"You'll never be able to do everything to prevent terrorism, so you try to do the right things with what you have," he says. "LAX is fortunate to have significant counter-terrorism resources. Our goal is to stop an attack before it happens."

Alikhan has been interested in protecting and serving the public since he was a UCI undergraduate, when he was appointed commissioner of campus safety by the Associated Students and worked as a technical reserve officer for the Newport Beach Police Department. He earned a bachelor's in social ecology in 1990.

You'll never be able to do everything to prevent terrorism, so you try to do the right things with what you have.

"The program at UCI gave me hands-on experience," Alikhan says. "To fulfill the field study requirement, I interviewed police officers about their coping mechanisms for stress. I talked to an officer who had survived a helicopter crash and another who was involved in a shootout with a robbery suspect. I was able to take what I learned at UCI and translate it into real life."

After graduating from Loyola Law School in Los Angeles and working as a career prosecutor for 10 years with the U.S. Department of Justice, he served as Los Angeles' deputy mayor for homeland security and public safety from 2006 to 2009.

"Arif Alikhan has been instrumental in advancing my administration's central priorities of preparing Los Angeles to respond to natural disasters and against the threat of terrorism, increasing public safety and putting 1,000 new LAPD officers on our streets," remarked Los Angeles Mayor Antonio Villaraigosa, when Alikhan left for Washington, D.C., to become assistant secretary for policy development at the U.S. Department of Homeland Security, a post he held from 2009 to 2011. Before joining Los Angeles World Airports, he was a distinguished professor of homeland security and counterterrorism at the National Defense University, the U.S. military's graduate school in Washington, D.C.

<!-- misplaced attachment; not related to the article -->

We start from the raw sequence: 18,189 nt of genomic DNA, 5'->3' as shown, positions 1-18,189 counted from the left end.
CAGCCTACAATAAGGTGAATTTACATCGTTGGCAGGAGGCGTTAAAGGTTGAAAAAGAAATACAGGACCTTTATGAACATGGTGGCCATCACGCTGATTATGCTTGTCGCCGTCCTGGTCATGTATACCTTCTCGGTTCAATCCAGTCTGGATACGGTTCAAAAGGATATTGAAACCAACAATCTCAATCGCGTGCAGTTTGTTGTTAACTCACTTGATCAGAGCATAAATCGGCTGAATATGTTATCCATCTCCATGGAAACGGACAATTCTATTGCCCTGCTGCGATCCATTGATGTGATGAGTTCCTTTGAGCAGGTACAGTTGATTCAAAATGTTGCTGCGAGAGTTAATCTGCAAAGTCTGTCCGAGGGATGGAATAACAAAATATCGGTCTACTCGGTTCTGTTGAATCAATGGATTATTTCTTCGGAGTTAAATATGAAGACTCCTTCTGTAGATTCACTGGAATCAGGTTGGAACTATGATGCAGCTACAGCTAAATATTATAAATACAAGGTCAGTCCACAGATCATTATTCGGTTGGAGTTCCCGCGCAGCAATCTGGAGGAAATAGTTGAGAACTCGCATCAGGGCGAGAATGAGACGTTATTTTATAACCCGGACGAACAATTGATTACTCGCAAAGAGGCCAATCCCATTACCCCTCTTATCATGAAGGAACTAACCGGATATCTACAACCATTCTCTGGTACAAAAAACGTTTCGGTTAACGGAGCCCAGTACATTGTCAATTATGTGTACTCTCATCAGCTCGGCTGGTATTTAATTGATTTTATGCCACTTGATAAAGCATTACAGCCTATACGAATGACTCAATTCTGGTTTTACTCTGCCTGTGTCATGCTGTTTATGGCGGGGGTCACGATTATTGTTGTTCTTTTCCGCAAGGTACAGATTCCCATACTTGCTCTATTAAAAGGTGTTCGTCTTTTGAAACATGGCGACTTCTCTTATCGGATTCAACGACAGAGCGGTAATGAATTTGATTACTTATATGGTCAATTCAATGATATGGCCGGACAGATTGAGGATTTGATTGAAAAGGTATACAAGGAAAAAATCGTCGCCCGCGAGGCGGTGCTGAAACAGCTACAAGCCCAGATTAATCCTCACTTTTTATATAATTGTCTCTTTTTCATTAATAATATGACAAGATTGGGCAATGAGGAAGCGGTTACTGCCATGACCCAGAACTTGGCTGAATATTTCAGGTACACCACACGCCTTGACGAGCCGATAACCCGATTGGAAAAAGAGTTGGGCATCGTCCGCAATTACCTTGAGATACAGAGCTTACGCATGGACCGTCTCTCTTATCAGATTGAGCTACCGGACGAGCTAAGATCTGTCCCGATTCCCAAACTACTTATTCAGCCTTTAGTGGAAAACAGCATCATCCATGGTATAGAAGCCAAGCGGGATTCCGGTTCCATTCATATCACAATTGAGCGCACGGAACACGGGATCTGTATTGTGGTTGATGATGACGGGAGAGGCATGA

The son of immigrant parents (his mother is from Pakistan and his father is from India), Alikhan is big believer in the importance of diversity and different perspectives to address emerging issues. He believes that the diversity of America is one its strength in tackling complex social problems.

"Policy is about solving problems, and one of the best ways to do that is to look at things in different ways. Diversity factors into that," he says. "That's especially true in countering terrorism. We need to understand different perspectives and try to address threats in innovative ways."

That worldly viewpoint helps him at LAX — which has been dubbed "the gateway to the Pacific Rim" because it's a prime port of entry for China, Japan, Taiwan, South Korea and other nations.

"We get a lot of dignitaries and diplomats coming through the airport," Alikhan says. Government officials — but not celebrities — receive extra security.

"President Obama was here last week," he notes. In fact, the president's departure caused quite a stir. Two F-16 military fighter jets had to be dispatched after a small private plane violated Air Force One's restricted air space.

"This is L.A.," Alikhan says with a shrug. "There's always something interesting going on."

—Kathryn Bold, University Communications